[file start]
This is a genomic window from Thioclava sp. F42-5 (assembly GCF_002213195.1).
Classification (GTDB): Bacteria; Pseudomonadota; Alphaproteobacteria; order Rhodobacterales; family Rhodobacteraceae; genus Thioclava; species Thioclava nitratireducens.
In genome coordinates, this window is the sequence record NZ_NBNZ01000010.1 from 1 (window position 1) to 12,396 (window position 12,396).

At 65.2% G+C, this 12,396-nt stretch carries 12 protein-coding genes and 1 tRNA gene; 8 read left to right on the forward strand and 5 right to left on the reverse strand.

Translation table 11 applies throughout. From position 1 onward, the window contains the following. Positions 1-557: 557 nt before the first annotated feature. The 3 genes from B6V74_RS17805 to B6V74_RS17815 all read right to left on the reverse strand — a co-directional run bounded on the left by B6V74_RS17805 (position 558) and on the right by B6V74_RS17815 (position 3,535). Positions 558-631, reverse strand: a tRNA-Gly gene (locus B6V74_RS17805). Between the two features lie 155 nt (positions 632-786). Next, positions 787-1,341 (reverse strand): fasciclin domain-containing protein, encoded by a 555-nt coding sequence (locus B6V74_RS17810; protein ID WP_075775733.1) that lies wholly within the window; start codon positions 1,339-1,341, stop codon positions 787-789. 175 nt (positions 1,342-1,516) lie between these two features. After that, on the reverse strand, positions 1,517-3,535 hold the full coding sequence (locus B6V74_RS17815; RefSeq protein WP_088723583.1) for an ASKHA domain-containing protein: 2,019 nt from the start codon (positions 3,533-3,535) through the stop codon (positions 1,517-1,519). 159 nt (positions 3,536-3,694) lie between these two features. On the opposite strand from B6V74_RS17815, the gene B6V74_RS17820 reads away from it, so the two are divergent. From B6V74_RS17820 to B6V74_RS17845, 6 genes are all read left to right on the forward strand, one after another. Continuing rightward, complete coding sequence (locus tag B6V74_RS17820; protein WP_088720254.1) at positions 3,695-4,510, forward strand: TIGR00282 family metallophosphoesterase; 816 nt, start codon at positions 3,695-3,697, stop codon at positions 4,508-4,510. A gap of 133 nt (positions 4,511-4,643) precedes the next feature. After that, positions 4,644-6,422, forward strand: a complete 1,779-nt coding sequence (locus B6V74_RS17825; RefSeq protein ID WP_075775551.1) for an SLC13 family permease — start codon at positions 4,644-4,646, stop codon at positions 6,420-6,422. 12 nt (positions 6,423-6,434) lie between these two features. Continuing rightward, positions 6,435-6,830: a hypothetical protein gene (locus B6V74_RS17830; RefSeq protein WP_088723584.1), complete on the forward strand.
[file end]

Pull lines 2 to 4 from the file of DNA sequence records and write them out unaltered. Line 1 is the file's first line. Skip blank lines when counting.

Classification (GTDB): Bacteria; Pseudomonadota; Alphaproteobacteria; order Rhodobacterales; family Rhodobacteraceae; genus Thioclava; species Thioclava nitratireducens.
In genome coordinates, this window is the sequence record NZ_NBNZ01000010.1 from 1 (window position 1) to 12,396 (window position 12,396).

At 65.2% G+C, this 12,396-nt stretch carries 12 protein-coding genes and 1 tRNA gene; 8 read left to right on the forward strand and 5 right to left on the reverse strand.